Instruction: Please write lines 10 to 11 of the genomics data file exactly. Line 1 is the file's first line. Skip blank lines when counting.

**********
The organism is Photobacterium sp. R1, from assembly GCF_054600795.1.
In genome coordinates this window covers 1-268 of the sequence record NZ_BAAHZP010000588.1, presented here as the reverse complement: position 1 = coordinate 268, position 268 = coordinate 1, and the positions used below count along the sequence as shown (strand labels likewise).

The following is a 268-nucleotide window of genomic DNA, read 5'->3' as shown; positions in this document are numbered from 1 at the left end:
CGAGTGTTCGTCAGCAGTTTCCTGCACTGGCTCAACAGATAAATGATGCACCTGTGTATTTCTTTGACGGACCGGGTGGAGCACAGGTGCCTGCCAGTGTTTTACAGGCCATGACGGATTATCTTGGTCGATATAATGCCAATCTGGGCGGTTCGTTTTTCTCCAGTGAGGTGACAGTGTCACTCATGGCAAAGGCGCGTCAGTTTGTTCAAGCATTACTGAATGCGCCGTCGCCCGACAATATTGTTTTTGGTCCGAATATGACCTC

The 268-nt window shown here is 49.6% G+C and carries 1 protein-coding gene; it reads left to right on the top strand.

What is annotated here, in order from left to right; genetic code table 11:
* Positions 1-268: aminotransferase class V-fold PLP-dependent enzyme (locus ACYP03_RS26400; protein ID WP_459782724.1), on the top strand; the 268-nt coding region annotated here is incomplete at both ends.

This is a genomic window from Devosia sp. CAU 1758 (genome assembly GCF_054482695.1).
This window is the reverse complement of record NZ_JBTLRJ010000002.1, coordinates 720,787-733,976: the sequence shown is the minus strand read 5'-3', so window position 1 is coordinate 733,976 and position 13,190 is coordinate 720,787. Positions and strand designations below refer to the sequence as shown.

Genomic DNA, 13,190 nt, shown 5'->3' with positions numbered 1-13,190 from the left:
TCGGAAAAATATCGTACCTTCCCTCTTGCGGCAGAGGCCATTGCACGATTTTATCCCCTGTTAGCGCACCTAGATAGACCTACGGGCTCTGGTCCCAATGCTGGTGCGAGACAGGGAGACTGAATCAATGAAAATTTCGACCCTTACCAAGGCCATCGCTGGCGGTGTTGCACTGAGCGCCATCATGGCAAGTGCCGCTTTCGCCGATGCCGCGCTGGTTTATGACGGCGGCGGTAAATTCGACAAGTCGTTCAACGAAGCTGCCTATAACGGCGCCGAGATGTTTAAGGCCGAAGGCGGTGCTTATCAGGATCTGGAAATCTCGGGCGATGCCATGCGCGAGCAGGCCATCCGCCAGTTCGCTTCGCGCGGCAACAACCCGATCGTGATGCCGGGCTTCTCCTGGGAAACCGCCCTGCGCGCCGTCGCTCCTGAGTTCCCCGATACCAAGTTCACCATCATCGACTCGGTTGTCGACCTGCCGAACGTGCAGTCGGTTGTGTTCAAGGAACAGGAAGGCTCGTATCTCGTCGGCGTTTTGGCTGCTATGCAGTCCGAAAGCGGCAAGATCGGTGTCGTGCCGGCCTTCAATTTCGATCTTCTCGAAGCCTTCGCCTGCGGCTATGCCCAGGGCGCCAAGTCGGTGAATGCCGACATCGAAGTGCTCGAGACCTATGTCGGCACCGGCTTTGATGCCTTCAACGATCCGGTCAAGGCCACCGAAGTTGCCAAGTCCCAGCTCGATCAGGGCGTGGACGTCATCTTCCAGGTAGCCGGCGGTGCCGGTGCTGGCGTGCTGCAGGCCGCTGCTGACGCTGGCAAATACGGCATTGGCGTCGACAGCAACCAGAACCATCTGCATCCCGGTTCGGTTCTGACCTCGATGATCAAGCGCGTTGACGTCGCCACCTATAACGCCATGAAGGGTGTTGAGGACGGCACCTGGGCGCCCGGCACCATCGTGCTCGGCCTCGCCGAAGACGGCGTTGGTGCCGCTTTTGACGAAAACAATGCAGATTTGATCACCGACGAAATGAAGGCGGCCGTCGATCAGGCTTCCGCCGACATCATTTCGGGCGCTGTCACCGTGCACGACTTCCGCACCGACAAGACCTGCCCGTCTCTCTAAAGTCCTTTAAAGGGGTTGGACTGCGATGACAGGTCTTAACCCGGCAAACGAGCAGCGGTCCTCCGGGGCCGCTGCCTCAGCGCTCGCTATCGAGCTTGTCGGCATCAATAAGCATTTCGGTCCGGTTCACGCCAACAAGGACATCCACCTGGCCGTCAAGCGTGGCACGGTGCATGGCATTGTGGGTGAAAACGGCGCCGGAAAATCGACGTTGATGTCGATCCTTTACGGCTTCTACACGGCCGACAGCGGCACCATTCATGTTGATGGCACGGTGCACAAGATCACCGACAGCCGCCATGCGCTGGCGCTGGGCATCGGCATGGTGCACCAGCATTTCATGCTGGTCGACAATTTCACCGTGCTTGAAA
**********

Genomic DNA, 13,190 nt, shown 5'->3' with positions numbered 1-13,190 from the left:
TCGGAAAAATATCGTACCTTCCCTCTTGCGGCAGAGGCCATTGCACGATTTTATCCCCTGTTAGCGCACCTAGATAGACCTACGGGCTCTGGTCCCAATGCTGGTGCGAGACAGGGAGACTGAATCAATGAAAATTTCGACCCTTACCAAGGCCATCGCTGGCGGTGTTGCACTGAGCGCCATCATGGCAAGTGCCGCTTTCGCCGATGCCGCGCTGGTTTATGACGGCGGCGGTAAATTCGACAAGTCGTTCAACGAAGCTGCCTATAACGGCGCCGAGATGTTTAAGGCCGAAGGCGGTGCTTATCAGGATCTGGAAATCTCGGGCGATGCCATGCGCGAGCAGGCCATCCGCCAGTTCGCTTCGCGCGGCAACAACCCGATCGTGATGCCGGGCTTCTCCTGGGAAACCGCCCTGCGCGCCGTCGCTCCTGAGTTCCCCGATACCAAGTTCACCATCATCGACTCGGTTGTCGACCTGCCGAACGTGCAGTCGGTTGTGTTCAAGGAACAGGAAGGCTCGTATCTCGTCGGCGTTTTGGCTGCTATGCAGTCCGAAAGCGGCAAGATCGGTGTCGTGCCGGCCTTCAATTTCGATCTTCTCGAAGCCTTCGCCTGCGGCTATGCCCAGGGCGCCAAGTCGGTGAATGCCGACATCGAAGTGCTCGAGACCTATGTCGGCACCGGCTTTGATGCCTTCAACGATCCGGTCAAGGCCACCGAAGTTGCCAAGTCCCAGCTCGATCAGGGCGTGGACGTCATCTTCCAGGTAGCCGGCGGTGCCGGTGCTGGCGTGCTGCAGGCCGCTGCTGACGCTGGCAAATACGGCATTGGCGTCGACAGCAACCAGAACCATCTGCATCCCGGTTCGGTTCTGACCTCGATGATCAAGCGCGTTGACGTCGCCACCTATAACGCCATGAAGGGTGTTGAGGACGGCACCTGGGCGCCCGGCACCATCGTGCTCGGCCTCGCCGAAGACGGCGTTGGTGCCGCTTTTGACGAAAACAATGCAGATTTGATCACCGACGAAATGAAGGCGGCCGTCGATCAGGCTTCCGCCGACATCATTTCGGGCGCTGTCACCGTGCACGACTTCCGCACCGACAAGACCTGCCCGTCTCTCTAAAGTCCTTTAAAGGGGTTGGACTGCGATGACAGGTCTTAACCCGGCAAACGAGCAGCGGTCCTCCGGGGCCGCTGCCTCAGCGCTCGCTATCGAGCTTGTCGGCATCAATAAGCATTTCGGTCCGGTTCACGCCAACAAGGACATCCACCTGGCCGTCAAGCGTGGCACGGTGCATGGCATTGTGGGTGAAAACGGCGCCGGAAAATCGACGTTGATGTCGATCCTTTACGGCTTCTACACGGCCGACAGCGGCACCATTCATGTTGATGGCACGGTGCACAAGATCACCGACAGCCGCCATGCGCTGGCGCTGGGCATCGGCATGGTGCACCAGCATTTCATGCTGGTCGACAATTTCACCGTGCTTGAAA